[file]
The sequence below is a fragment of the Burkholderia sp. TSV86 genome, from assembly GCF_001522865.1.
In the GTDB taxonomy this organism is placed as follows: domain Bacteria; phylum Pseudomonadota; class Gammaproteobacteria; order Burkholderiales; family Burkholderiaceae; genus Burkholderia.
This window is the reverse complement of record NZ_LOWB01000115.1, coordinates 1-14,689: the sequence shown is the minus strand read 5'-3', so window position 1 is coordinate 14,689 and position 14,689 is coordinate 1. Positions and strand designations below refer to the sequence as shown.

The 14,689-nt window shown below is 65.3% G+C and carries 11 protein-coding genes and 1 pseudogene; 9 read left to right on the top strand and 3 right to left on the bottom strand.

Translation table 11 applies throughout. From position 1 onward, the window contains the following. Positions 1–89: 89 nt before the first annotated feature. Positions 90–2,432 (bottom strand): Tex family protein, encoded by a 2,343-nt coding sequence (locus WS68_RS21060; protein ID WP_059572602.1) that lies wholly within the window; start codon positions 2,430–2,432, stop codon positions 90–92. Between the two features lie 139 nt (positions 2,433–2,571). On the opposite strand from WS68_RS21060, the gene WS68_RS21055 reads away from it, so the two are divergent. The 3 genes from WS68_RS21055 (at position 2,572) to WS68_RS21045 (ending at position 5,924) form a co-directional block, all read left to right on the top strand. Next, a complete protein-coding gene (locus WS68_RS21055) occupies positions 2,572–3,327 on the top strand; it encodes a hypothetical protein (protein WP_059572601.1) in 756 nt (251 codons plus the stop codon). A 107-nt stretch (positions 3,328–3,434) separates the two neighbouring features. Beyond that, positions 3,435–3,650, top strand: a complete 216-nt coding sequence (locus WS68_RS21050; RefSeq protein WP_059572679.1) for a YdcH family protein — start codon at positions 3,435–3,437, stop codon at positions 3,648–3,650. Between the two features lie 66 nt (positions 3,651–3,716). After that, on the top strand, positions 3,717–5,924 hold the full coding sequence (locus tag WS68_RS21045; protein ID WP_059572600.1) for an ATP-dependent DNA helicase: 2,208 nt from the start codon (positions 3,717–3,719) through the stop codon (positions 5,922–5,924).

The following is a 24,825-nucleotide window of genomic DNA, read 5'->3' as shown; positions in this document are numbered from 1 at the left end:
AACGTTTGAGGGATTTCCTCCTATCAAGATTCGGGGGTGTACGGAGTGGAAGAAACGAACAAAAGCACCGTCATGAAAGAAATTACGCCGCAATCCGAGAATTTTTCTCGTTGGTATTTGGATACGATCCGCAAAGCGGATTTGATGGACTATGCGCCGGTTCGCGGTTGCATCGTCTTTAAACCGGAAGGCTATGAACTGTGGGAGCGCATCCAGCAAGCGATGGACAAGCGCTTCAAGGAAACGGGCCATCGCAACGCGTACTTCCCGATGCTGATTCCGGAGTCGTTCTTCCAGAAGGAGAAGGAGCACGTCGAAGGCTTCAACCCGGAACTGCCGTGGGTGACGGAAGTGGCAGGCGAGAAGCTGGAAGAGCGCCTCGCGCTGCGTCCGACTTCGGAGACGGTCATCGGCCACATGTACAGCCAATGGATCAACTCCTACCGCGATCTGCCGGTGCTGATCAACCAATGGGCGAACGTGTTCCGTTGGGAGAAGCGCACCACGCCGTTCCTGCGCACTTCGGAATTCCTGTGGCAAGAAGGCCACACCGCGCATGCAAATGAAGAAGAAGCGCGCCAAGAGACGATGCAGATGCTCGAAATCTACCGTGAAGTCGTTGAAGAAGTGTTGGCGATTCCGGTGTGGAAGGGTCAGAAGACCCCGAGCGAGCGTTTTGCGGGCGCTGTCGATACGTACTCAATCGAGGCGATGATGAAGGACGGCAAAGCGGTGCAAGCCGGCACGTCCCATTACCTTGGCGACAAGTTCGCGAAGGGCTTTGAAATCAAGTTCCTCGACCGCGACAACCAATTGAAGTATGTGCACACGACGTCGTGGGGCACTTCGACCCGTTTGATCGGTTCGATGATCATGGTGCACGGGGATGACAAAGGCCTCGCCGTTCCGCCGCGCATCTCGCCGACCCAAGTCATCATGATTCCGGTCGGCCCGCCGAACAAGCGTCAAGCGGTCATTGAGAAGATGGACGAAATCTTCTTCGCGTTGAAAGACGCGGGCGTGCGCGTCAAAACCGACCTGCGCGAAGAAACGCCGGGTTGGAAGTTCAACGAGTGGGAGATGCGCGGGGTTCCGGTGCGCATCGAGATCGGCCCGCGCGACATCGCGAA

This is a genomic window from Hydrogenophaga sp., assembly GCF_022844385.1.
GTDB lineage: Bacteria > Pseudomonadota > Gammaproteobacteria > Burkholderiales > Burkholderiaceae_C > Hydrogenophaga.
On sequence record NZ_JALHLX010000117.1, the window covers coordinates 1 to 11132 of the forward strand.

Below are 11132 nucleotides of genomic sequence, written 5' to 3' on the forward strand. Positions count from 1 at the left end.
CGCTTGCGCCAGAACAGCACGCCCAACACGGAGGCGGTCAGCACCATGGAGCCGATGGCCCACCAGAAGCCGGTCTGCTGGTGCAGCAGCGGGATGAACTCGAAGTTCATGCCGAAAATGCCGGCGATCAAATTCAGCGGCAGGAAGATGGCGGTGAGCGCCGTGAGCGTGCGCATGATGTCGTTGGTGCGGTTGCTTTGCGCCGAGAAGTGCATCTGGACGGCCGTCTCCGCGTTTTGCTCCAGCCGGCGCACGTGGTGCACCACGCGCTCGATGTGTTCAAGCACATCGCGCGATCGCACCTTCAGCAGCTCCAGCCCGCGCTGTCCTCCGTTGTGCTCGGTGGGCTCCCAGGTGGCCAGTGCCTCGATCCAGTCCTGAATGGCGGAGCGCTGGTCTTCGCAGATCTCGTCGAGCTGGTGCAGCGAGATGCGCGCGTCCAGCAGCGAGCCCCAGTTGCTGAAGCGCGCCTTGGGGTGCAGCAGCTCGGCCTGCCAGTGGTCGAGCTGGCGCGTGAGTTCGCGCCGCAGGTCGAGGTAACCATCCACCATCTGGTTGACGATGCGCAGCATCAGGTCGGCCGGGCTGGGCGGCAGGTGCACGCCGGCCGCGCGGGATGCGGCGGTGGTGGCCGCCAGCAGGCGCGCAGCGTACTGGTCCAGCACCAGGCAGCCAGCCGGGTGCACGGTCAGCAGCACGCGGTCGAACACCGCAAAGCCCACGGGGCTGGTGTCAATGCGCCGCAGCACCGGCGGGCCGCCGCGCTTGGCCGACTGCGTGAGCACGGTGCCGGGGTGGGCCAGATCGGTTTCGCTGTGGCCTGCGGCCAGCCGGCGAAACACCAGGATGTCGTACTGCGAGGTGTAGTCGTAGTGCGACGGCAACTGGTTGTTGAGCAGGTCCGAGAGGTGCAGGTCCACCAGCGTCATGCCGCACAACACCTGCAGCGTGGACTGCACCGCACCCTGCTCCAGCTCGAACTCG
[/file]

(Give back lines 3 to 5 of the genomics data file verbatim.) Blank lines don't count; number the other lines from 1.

This window is the reverse complement of record NZ_LOWB01000115.1, coordinates 1-14,689: the sequence shown is the minus strand read 5'-3', so window position 1 is coordinate 14,689 and position 14,689 is coordinate 1. Positions and strand designations below refer to the sequence as shown.

The 14,689-nt window shown below is 65.3% G+C and carries 11 protein-coding genes and 1 pseudogene; 9 read left to right on the top strand and 3 right to left on the bottom strand.

Translation table 11 applies throughout. From position 1 onward, the window contains the following. Positions 1–89: 89 nt before the first annotated feature. Positions 90–2,432 (bottom strand): Tex family protein, encoded by a 2,343-nt coding sequence (locus WS68_RS21060; protein ID WP_059572602.1) that lies wholly within the window; start codon positions 2,430–2,432, stop codon positions 90–92. Between the two features lie 139 nt (positions 2,433–2,571). On the opposite strand from WS68_RS21060, the gene WS68_RS21055 reads away from it, so the two are divergent. The 3 genes from WS68_RS21055 (at position 2,572) to WS68_RS21045 (ending at position 5,924) form a co-directional block, all read left to right on the top strand. Next, a complete protein-coding gene (locus WS68_RS21055) occupies positions 2,572–3,327 on the top strand; it encodes a hypothetical protein (protein WP_059572601.1) in 756 nt (251 codons plus the stop codon). A 107-nt stretch (positions 3,328–3,434) separates the two neighbouring features. Beyond that, positions 3,435–3,650, top strand: a complete 216-nt coding sequence (locus WS68_RS21050; RefSeq protein WP_059572679.1) for a YdcH family protein — start codon at positions 3,435–3,437, stop codon at positions 3,648–3,650. Between the two features lie 66 nt (positions 3,651–3,716). After that, on the top strand, positions 3,717–5,924 hold the full coding sequence (locus tag WS68_RS21045; protein ID WP_059572600.1) for an ATP-dependent DNA helicase: 2,208 nt from the start codon (positions 3,717–3,719) through the stop codon (positions 5,922–5,924).